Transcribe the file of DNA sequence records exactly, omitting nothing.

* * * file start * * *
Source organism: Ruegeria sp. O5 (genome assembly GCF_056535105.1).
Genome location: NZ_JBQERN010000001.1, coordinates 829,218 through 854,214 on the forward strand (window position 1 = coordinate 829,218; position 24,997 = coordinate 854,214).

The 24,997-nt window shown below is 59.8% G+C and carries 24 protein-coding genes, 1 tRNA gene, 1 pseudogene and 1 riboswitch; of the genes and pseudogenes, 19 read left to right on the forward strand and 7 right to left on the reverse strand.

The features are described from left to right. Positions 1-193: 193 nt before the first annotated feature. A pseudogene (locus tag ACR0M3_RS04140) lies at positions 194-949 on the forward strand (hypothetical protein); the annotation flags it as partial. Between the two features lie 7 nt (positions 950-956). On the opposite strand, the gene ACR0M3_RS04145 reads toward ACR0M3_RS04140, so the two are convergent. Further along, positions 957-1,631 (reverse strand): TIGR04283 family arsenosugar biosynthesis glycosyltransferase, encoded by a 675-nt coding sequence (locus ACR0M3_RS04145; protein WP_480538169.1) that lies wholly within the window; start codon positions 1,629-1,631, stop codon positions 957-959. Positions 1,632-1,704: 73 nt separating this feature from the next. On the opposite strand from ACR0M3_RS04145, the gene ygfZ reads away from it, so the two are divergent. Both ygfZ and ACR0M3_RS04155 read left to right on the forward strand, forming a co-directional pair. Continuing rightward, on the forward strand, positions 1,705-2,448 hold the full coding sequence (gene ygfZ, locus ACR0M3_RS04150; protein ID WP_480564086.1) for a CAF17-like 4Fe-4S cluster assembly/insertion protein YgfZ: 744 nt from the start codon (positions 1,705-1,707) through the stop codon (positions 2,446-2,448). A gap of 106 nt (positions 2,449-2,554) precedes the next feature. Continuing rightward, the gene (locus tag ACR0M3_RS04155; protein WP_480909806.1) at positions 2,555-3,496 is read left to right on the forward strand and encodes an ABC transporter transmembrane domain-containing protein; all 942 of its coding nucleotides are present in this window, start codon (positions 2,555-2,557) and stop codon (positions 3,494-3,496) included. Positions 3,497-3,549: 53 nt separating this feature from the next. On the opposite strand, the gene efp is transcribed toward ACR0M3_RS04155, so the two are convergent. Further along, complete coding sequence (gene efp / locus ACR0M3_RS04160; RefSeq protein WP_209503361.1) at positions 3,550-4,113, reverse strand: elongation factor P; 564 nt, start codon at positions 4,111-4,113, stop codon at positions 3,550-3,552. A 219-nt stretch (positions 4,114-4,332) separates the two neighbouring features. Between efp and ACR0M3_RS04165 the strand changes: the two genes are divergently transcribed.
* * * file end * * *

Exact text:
Source organism: Ruegeria sp. O5 (genome assembly GCF_056535105.1).
Genome location: NZ_JBQERN010000001.1, coordinates 829,218 through 854,214 on the forward strand (window position 1 = coordinate 829,218; position 24,997 = coordinate 854,214).

The 24,997-nt window shown below is 59.8% G+C and carries 24 protein-coding genes, 1 tRNA gene, 1 pseudogene and 1 riboswitch; of the genes and pseudogenes, 19 read left to right on the forward strand and 7 right to left on the reverse strand.

The features are described from left to right. Positions 1-193: 193 nt before the first annotated feature. A pseudogene (locus tag ACR0M3_RS04140) lies at positions 194-949 on the forward strand (hypothetical protein); the annotation flags it as partial. Between the two features lie 7 nt (positions 950-956). On the opposite strand, the gene ACR0M3_RS04145 reads toward ACR0M3_RS04140, so the two are convergent. Further along, positions 957-1,631 (reverse strand): TIGR04283 family arsenosugar biosynthesis glycosyltransferase, encoded by a 675-nt coding sequence (locus ACR0M3_RS04145; protein WP_480538169.1) that lies wholly within the window; start codon positions 1,629-1,631, stop codon positions 957-959. Positions 1,632-1,704: 73 nt separating this feature from the next. On the opposite strand from ACR0M3_RS04145, the gene ygfZ reads away from it, so the two are divergent. Both ygfZ and ACR0M3_RS04155 read left to right on the forward strand, forming a co-directional pair. Continuing rightward, on the forward strand, positions 1,705-2,448 hold the full coding sequence (gene ygfZ, locus ACR0M3_RS04150; protein ID WP_480564086.1) for a CAF17-like 4Fe-4S cluster assembly/insertion protein YgfZ: 744 nt from the start codon (positions 1,705-1,707) through the stop codon (positions 2,446-2,448). A gap of 106 nt (positions 2,449-2,554) precedes the next feature. Continuing rightward, the gene (locus tag ACR0M3_RS04155; protein WP_480909806.1) at positions 2,555-3,496 is read left to right on the forward strand and encodes an ABC transporter transmembrane domain-containing protein; all 942 of its coding nucleotides are present in this window, start codon (positions 2,555-2,557) and stop codon (positions 3,494-3,496) included. Positions 3,497-3,549: 53 nt separating this feature from the next. On the opposite strand, the gene efp is transcribed toward ACR0M3_RS04155, so the two are convergent. Further along, complete coding sequence (gene efp / locus ACR0M3_RS04160; RefSeq protein WP_209503361.1) at positions 3,550-4,113, reverse strand: elongation factor P; 564 nt, start codon at positions 4,111-4,113, stop codon at positions 3,550-3,552. A 219-nt stretch (positions 4,114-4,332) separates the two neighbouring features. Between efp and ACR0M3_RS04165 the strand changes: the two genes are divergently transcribed.